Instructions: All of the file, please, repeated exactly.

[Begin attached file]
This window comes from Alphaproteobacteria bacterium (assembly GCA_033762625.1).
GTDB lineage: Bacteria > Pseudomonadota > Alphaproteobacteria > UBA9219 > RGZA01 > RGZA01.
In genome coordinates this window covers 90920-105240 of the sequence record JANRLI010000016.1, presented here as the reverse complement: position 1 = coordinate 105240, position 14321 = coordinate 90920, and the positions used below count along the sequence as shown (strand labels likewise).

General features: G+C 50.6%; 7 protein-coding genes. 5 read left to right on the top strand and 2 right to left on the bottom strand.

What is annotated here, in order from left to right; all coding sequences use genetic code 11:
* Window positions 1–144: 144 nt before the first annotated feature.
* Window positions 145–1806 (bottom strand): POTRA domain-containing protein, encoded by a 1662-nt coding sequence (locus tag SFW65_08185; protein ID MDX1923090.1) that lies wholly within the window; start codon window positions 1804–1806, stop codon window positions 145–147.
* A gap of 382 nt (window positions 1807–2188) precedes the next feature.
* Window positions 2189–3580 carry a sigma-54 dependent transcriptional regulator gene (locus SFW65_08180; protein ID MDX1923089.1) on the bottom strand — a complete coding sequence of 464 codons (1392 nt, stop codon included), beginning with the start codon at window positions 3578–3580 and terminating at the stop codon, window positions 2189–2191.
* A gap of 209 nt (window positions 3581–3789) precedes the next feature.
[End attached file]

This window comes from Alphaproteobacteria bacterium (assembly GCA_033762625.1).
GTDB lineage: Bacteria > Pseudomonadota > Alphaproteobacteria > UBA9219 > RGZA01 > RGZA01.
In genome coordinates this window covers 90920-105240 of the sequence record JANRLI010000016.1, presented here as the reverse complement: position 1 = coordinate 105240, position 14321 = coordinate 90920, and the positions used below count along the sequence as shown (strand labels likewise).

General features: G+C 50.6%; 7 protein-coding genes. 5 read left to right on the top strand and 2 right to left on the bottom strand.

What is annotated here, in order from left to right; all coding sequences use genetic code 11:
* Window positions 1–144: 144 nt before the first annotated feature.
* Window positions 145–1806 (bottom strand): POTRA domain-containing protein, encoded by a 1662-nt coding sequence (locus tag SFW65_08185; protein ID MDX1923090.1) that lies wholly within the window; start codon window positions 1804–1806, stop codon window positions 145–147.
* A gap of 382 nt (window positions 1807–2188) precedes the next feature.
* Window positions 2189–3580 carry a sigma-54 dependent transcriptional regulator gene (locus SFW65_08180; protein ID MDX1923089.1) on the bottom strand — a complete coding sequence of 464 codons (1392 nt, stop codon included), beginning with the start codon at window positions 3578–3580 and terminating at the stop codon, window positions 2189–2191.
* A gap of 209 nt (window positions 3581–3789) precedes the next feature.